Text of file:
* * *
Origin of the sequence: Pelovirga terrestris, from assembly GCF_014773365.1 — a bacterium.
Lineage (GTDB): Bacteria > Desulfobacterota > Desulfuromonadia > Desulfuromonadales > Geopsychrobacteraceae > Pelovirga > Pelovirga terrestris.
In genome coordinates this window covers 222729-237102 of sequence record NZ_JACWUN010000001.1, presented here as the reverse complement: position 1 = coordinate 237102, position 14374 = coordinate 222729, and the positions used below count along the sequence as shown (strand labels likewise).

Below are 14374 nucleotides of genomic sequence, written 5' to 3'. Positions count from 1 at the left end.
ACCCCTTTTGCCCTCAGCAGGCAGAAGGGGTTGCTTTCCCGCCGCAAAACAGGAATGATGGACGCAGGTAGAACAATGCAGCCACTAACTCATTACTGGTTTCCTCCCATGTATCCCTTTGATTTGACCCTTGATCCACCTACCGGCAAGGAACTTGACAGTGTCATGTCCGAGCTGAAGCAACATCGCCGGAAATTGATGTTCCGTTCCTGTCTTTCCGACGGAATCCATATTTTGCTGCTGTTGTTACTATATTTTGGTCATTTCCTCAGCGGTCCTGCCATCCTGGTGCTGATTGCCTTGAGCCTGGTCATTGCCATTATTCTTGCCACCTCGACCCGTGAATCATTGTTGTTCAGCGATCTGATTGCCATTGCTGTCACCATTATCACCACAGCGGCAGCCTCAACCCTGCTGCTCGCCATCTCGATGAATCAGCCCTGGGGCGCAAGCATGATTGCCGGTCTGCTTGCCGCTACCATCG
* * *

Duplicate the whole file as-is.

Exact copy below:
Origin of the sequence: Pelovirga terrestris, from assembly GCF_014773365.1 — a bacterium.
Lineage (GTDB): Bacteria > Desulfobacterota > Desulfuromonadia > Desulfuromonadales > Geopsychrobacteraceae > Pelovirga > Pelovirga terrestris.
In genome coordinates this window covers 222729-237102 of sequence record NZ_JACWUN010000001.1, presented here as the reverse complement: position 1 = coordinate 237102, position 14374 = coordinate 222729, and the positions used below count along the sequence as shown (strand labels likewise).

Below are 14374 nucleotides of genomic sequence, written 5' to 3'. Positions count from 1 at the left end.
ACCCCTTTTGCCCTCAGCAGGCAGAAGGGGTTGCTTTCCCGCCGCAAAACAGGAATGATGGACGCAGGTAGAACAATGCAGCCACTAACTCATTACTGGTTTCCTCCCATGTATCCCTTTGATTTGACCCTTGATCCACCTACCGGCAAGGAACTTGACAGTGTCATGTCCGAGCTGAAGCAACATCGCCGGAAATTGATGTTCCGTTCCTGTCTTTCCGACGGAATCCATATTTTGCTGCTGTTGTTACTATATTTTGGTCATTTCCTCAGCGGTCCTGCCATCCTGGTGCTGATTGCCTTGAGCCTGGTCATTGCCATTATTCTTGCCACCTCGACCCGTGAATCATTGTTGTTCAGCGATCTGATTGCCATTGCTGTCACCATTATCACCACAGCGGCAGCCTCAACCCTGCTGCTCGCCATCTCGATGAATCAGCCCTGGGGCGCAAGCATGATTGCCGGTCTGCTTGCCGCTACCATCG